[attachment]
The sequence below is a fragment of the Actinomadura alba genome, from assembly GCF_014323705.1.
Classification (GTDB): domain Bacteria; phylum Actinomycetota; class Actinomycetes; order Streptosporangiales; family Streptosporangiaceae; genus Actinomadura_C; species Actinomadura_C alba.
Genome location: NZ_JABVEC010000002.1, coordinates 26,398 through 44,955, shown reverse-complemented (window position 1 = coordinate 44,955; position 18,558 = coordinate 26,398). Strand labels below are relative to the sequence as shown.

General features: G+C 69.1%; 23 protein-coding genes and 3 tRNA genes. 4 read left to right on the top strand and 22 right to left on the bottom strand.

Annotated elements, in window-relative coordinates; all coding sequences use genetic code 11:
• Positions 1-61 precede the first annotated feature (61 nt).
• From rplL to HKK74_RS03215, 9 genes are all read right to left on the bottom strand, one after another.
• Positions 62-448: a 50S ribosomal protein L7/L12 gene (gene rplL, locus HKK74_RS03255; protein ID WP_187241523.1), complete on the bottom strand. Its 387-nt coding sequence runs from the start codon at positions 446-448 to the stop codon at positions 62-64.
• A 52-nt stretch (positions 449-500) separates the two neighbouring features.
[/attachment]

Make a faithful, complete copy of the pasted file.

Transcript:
The sequence below is a fragment of the Actinomadura alba genome, from assembly GCF_014323705.1.
Classification (GTDB): domain Bacteria; phylum Actinomycetota; class Actinomycetes; order Streptosporangiales; family Streptosporangiaceae; genus Actinomadura_C; species Actinomadura_C alba.
Genome location: NZ_JABVEC010000002.1, coordinates 26,398 through 44,955, shown reverse-complemented (window position 1 = coordinate 44,955; position 18,558 = coordinate 26,398). Strand labels below are relative to the sequence as shown.

General features: G+C 69.1%; 23 protein-coding genes and 3 tRNA genes. 4 read left to right on the top strand and 22 right to left on the bottom strand.

Annotated elements, in window-relative coordinates; all coding sequences use genetic code 11:
• Positions 1-61 precede the first annotated feature (61 nt).
• From rplL to HKK74_RS03215, 9 genes are all read right to left on the bottom strand, one after another.
• Positions 62-448: a 50S ribosomal protein L7/L12 gene (gene rplL, locus HKK74_RS03255; protein ID WP_187241523.1), complete on the bottom strand. Its 387-nt coding sequence runs from the start codon at positions 446-448 to the stop codon at positions 62-64.
• A 52-nt stretch (positions 449-500) separates the two neighbouring features.